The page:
When Israel joined the OECD in September 2010 it seemed that the country had turned the page on immigration. Current rates were well below most OECD countries and since 2002, net immigration has represented only 12% of population growth, compared with the OECD average of 50%. Yet almost 40% of workers in Israel are born abroad–one of the highest ratios in the OECD.
Behind this figure are two separate stories of immigration and labour market integration. The first story–Jewish immigration–has largely been a success, with 60 years of government integration policy. The other face of immigration is that of non-Jewish foreign workers, almost 9% of the workforce, whose employment conditions are poor, with low pay, unpaid overtime, no training and limited job security.
“Israel provides an example of what can be achieved when there is a strong institutional commitment to supporting the integration of newcomers, and also what some of the limits are,” said OECD migration specialist Jonathan Chaloff.
On the eve of statehood in 1948, almost 65% of Israel’s Jewish population consisted of immigrants who had fled persecution and genocide in Europe, according to Israeli government statistics. Initial inflows were enormous relative to the population: 26.2% in 1949, 14.5% in 1950 and 12.8% in 1951. The Law of Return in 1950 stipulated that any Jew is entitled to immigrate to Israel and obtain full citizenship, known in Hebrew as aliyah, or “ascent.”
While most Jewish immigrants then were Ashkenazi from Central and Eastern Europe, the 1950s saw the arrival of entire Sephardic Jewish communities from North Africa and Mizrahi Jews from the Middle East. By the end of the decade, a majority of the ancient Jewish communities in the Arab world had resettled in Israel. An array of institutions helped integrate these immigrants, often destitute and low-educated. The Jewish Agency, a governmental body formed in 1929 to “resettle the Jewish people in its homeland,” helped organise airlifts and evacuations from around the world. Numerous “development towns” were created in the country’s peripheries to house Sephardic and Mizrahi Jews. Meanwhile, the ulpan Hebrew language teaching system gave Israelis a common language bond. In 1968 the Ministry of Immigrant Absorption was created to share the work with the Jewish Agency.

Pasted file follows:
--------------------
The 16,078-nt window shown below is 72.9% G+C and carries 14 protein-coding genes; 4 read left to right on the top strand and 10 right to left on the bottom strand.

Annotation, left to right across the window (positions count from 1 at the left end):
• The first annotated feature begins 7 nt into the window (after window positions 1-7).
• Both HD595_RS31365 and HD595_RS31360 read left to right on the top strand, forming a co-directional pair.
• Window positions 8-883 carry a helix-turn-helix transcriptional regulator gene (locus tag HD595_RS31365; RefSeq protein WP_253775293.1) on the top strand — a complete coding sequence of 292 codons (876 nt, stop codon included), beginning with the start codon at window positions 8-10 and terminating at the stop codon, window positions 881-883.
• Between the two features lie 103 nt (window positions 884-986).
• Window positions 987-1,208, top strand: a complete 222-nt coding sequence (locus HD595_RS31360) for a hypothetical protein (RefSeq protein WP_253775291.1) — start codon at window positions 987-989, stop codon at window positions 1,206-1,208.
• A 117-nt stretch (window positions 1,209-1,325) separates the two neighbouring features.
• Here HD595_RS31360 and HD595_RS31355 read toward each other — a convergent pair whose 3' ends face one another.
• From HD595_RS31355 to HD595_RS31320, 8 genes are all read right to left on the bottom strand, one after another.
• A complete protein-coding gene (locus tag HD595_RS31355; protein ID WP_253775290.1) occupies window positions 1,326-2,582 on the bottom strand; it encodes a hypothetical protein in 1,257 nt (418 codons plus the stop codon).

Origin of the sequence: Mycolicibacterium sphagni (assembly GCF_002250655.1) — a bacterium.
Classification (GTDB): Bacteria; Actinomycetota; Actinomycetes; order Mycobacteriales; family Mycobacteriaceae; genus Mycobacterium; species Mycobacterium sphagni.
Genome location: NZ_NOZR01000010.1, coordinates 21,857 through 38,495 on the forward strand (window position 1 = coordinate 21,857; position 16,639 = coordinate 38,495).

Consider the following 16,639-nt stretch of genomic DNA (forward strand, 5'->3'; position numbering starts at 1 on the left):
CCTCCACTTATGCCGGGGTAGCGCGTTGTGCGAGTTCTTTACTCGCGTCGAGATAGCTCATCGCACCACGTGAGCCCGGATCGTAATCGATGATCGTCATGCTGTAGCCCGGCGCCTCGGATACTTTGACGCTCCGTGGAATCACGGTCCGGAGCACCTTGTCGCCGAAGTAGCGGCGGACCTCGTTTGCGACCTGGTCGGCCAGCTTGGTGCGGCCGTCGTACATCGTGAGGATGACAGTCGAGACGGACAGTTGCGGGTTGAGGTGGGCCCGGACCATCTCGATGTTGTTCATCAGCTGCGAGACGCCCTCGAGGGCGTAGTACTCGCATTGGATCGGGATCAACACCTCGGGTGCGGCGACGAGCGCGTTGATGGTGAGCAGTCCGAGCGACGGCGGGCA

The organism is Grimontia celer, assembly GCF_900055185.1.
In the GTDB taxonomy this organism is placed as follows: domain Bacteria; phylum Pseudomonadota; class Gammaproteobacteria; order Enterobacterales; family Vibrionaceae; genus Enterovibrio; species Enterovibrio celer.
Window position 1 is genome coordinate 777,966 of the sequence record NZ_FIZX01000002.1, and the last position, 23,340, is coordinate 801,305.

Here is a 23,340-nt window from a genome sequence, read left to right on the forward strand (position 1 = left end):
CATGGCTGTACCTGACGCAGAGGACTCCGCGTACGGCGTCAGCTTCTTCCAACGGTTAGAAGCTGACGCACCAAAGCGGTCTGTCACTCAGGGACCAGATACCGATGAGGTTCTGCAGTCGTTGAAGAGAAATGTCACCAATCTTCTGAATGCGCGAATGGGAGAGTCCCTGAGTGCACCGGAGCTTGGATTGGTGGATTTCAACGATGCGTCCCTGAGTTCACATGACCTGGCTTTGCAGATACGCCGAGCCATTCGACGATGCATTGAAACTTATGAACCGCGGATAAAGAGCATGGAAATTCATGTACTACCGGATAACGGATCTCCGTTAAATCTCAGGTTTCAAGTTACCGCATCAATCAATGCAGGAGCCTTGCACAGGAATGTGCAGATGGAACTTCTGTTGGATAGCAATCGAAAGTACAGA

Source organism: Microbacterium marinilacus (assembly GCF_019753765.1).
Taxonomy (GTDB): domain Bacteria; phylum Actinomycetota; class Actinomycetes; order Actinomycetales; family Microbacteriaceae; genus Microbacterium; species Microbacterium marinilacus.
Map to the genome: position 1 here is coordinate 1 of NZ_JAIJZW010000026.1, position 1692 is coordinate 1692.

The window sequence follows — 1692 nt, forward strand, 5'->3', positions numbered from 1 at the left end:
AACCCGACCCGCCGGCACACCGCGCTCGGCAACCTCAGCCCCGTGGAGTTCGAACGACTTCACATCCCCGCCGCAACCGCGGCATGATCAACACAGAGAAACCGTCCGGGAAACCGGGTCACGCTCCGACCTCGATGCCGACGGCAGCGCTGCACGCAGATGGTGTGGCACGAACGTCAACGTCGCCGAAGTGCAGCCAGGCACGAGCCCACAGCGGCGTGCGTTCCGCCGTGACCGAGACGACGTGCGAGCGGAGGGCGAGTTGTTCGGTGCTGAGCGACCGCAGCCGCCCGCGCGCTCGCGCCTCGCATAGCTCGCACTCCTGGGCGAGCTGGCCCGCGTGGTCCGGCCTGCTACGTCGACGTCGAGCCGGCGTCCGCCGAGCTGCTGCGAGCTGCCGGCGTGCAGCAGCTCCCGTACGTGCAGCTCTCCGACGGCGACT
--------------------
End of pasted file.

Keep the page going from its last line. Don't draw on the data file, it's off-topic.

According to the OECD, central planning objectives dictated how newcomers were dispersed from transit centres to development towns through the country. Unskilled immigrants were employed through make-work programmes and public employment. Development towns fared rather poorly, contributing to some of the inequalities still existent today between Sephardic and Ashkenazi Jews.
The situation changed in the 1980s, as migration flows into Israel slowed to a trickle. By the late 1980s, the Ministry of Immigrant Absorption had shifted to a market-based approach, consisting of a “basket” of benefits for immigrants. This new system was put to the test in the 1990s. When the Soviet Union crumbled in 1990-91, Israel’s population exploded by almost 20% as Soviet Jews poured into Israel under the Law of Return. Almost 333,000 arrived in the first few years, putting an immediate strain on Israel’s teetering finances. But a number of circumstances allowed for a remarkably smooth integration.